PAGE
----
"Wayward Pines," Fox's rising-panic journey through a spooky town nestled in a spookier forest, offers many attractions, not the least of which is its format. As many have already noted with unabashed relief, "Wayward Pines," which premieres Thursday, is an actual miniseries — as opposed to a miniseries with renewal ambitions — a designation that means there will be something approximating an ending/answer in the 10th and final episode.
Or not, of course. "Wayward Pines" is based on a trilogy by novelist Blake Crouch, who is still living and, one assumes, capable of signing off on a sequel or prequel. More important, it is produced and the pilot-directed by M. Night Shyamalan, a man with whom many of us lost faith the moment we saw the truly absurd monster costumes in "The Village."
So hope for legitimate closure at your own peril; it may be just one of the many illusions conjured in screenwriter Chad Hodge's mostly successful attempt to keep the "Wayward Pines" audience in the same state of suspended confusion as its lead character.
That would be one Ethan Burke (Matt Dillon), a
Alas, he and his partner are involved in a terrible car accident, after which Burke finds himself in the town's hospital attended to by a nurse so singular she is played by Melissa Leo. Among many other wonderful things, Leo introduces the series' most effective mood-altering tool: its cast.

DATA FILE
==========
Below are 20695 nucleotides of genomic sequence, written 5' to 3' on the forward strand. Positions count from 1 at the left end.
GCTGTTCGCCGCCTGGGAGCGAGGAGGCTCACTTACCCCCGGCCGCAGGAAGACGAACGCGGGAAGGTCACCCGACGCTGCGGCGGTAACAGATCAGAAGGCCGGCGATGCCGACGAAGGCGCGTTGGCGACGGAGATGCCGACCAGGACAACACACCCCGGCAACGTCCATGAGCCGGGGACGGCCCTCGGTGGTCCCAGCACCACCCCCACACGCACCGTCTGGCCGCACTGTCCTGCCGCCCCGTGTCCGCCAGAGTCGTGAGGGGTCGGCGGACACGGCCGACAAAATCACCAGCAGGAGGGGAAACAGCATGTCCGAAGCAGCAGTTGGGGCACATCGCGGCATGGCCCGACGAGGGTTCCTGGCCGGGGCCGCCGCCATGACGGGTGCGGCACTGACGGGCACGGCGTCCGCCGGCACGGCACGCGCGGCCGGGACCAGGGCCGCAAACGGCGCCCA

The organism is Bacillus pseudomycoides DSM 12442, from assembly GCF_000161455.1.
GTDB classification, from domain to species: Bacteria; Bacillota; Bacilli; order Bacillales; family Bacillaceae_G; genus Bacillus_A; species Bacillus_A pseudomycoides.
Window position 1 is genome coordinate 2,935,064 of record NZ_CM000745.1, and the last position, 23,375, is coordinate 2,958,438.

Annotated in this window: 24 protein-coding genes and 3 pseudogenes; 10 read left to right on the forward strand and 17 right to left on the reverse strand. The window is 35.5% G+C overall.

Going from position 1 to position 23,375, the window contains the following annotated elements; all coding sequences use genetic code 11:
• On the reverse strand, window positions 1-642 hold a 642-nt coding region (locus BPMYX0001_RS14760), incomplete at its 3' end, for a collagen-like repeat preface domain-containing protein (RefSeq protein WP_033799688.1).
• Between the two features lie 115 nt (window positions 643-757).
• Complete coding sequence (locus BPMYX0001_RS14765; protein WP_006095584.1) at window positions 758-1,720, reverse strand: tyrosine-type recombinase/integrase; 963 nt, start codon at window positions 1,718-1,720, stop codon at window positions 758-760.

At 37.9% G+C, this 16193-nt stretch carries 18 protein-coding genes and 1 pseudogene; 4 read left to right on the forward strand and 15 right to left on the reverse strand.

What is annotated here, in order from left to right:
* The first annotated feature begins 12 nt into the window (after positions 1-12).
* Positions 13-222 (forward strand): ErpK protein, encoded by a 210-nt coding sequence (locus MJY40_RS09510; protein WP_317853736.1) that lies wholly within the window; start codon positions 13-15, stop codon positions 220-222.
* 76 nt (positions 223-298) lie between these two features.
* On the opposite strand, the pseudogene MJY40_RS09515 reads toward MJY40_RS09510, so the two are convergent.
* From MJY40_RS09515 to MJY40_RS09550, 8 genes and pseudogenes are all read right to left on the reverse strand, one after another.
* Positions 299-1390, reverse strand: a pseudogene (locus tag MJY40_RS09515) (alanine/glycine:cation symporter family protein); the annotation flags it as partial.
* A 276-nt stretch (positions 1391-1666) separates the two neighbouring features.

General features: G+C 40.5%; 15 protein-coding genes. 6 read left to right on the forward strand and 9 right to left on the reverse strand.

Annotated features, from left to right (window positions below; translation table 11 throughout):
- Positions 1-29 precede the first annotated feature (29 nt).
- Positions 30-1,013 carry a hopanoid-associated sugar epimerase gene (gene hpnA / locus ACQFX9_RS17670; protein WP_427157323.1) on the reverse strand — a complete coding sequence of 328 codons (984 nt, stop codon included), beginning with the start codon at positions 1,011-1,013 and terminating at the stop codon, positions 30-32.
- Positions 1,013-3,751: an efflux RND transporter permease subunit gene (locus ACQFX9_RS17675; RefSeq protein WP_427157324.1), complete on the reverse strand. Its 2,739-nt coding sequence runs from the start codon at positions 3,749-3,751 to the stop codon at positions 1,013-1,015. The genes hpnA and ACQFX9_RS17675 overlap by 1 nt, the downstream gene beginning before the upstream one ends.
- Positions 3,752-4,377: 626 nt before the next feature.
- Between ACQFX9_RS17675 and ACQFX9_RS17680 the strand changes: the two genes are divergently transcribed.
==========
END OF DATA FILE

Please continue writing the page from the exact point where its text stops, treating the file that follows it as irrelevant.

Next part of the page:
Like an episode of "The Love Boat" or a disaster movie from the 1970s, "Wayward Pines" presents a series of well-known actors in unexpected roles. Is that
Honestly, for a critic of a certain age, it became difficult not to scan the crowd scenes in search of Red Buttons or Mr. Fred Astaire.
They are no longer with us, of course, but their appearance would make about as much sense as anything else that happens in "Wayward Pines," a story that prides itself on not making any sense at all until, in Episode 5, All Is Revealed. Maybe (see above notes about purposeful audience confusion). In this case, the maybe is just fine; veracity matters less than the highly ambitious nature of the twist.
I mention the twist because the first four episodes, though moody and perplexing, may seem a bit overlong and distinctly familiar. We follow Burke as he attempts to make sense of, and then get out of, Wayward Pines, a community seemingly so placid and perfect that we know, almost instantly, it absolutely is not. Meanwhile, his wife (Shannyn Sossamon) and son become increasingly concerned about his inability to answer his cellphone and are soon heading Wayward Pines' way themselves.
Echoing, or directly referencing, many works from the canon of Nightmare Reality (including but not limited to "Twin Peaks," "The Twilight Zone," "Lost," "The Prisoner," "Stepford Wives" and much of
Equally happy to consider the joys of rum raisin and the need for ritualized violence, "Wayward Pines" veers, at times, toward a self-consciousness one might call Fever Dream Camp. But mostly it's good, creepy fun, a round-the-fire story of a series that may turn out to be about something bigger than it seems.
Even if it doesn't, there's always Melissa Leo. Unless she winds up in a monster costume, she's always worth watching. And maybe even then.